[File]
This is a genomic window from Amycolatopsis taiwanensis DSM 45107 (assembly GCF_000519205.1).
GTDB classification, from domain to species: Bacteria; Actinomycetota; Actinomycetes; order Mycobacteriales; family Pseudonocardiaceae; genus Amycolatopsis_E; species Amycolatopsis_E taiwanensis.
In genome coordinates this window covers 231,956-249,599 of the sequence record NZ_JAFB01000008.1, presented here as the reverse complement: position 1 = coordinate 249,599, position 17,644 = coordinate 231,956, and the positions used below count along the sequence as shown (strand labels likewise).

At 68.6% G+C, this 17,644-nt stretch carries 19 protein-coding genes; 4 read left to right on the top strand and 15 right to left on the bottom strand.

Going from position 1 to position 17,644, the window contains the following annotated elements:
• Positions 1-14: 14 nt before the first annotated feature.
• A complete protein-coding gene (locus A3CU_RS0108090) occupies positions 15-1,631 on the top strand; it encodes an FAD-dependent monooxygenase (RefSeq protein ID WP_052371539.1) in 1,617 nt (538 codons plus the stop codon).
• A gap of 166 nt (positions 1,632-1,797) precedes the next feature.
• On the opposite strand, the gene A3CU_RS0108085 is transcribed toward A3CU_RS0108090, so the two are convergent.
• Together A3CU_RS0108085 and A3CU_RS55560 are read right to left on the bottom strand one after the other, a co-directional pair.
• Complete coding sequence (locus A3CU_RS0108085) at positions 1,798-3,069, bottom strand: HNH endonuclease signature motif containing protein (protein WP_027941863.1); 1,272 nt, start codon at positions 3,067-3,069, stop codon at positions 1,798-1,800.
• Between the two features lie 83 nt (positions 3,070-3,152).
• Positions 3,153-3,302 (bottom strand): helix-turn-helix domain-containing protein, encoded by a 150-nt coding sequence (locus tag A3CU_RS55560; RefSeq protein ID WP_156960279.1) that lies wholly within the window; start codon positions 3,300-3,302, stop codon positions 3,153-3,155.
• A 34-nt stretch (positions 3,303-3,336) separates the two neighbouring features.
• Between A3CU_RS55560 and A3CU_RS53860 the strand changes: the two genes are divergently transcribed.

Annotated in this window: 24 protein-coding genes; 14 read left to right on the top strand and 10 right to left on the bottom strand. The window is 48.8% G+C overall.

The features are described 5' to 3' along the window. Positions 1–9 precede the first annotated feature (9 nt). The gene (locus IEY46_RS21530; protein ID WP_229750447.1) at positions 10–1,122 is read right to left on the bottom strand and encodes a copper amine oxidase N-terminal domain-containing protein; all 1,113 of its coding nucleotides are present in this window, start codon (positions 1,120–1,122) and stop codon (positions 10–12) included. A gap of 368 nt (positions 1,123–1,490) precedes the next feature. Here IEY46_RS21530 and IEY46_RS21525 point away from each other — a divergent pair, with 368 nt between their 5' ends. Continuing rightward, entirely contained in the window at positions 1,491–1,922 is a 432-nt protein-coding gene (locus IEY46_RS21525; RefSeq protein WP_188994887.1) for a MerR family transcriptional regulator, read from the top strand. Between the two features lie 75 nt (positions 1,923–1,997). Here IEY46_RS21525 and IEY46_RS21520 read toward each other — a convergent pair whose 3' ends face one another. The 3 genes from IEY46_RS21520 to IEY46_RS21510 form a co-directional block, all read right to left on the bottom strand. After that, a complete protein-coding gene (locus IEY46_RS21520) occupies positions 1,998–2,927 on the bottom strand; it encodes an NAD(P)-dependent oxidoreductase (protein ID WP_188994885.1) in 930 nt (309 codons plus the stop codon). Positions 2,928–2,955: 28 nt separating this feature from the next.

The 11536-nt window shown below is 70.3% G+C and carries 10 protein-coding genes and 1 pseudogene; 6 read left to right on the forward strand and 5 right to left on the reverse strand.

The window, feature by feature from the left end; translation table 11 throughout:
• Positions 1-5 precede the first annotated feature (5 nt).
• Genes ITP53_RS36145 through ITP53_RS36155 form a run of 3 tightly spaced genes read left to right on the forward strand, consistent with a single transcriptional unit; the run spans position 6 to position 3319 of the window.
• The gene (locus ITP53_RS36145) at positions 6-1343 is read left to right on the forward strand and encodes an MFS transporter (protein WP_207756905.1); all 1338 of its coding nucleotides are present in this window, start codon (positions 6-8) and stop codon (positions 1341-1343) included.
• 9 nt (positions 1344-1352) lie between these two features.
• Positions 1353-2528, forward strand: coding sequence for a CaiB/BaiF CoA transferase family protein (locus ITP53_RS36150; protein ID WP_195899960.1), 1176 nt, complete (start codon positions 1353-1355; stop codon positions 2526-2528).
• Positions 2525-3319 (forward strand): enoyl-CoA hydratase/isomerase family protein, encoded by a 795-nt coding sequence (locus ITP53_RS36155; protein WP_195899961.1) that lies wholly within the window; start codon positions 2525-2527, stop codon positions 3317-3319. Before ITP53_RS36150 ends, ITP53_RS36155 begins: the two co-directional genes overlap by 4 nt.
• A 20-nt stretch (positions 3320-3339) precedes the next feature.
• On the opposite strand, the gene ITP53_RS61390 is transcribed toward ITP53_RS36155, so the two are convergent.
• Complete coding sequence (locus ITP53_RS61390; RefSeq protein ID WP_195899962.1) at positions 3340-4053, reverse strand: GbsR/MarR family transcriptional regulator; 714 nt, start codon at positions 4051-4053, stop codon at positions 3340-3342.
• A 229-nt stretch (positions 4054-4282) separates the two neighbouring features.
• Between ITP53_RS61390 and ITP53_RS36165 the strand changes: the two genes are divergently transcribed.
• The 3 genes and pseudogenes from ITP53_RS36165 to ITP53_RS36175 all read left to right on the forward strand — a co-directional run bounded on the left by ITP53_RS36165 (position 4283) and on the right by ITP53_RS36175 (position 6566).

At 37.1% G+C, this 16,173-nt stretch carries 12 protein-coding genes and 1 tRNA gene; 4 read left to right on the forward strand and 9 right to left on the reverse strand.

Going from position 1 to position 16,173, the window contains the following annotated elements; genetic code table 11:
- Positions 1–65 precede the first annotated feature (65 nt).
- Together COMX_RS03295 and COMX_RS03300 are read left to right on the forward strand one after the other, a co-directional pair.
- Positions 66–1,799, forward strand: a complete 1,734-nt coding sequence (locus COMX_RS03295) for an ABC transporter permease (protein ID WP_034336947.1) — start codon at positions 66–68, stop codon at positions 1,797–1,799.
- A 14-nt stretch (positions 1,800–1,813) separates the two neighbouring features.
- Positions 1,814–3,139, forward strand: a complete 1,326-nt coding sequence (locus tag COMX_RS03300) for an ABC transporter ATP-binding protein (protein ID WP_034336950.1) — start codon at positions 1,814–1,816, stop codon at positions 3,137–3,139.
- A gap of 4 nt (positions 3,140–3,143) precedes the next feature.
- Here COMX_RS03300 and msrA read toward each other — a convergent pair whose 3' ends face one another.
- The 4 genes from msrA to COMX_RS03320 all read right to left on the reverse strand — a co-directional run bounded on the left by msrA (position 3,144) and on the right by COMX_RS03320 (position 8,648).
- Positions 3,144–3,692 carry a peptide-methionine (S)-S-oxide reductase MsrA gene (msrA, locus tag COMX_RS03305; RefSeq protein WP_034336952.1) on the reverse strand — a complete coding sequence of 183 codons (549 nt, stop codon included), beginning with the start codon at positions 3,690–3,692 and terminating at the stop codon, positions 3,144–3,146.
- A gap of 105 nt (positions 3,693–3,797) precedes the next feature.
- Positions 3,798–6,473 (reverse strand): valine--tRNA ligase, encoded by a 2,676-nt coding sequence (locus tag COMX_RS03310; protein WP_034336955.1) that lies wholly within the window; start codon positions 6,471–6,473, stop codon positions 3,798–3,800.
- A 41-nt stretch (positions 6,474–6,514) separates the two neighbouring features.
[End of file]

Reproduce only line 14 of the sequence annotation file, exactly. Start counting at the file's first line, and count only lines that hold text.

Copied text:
• A 34-nt stretch (positions 3,303-3,336) separates the two neighbouring features.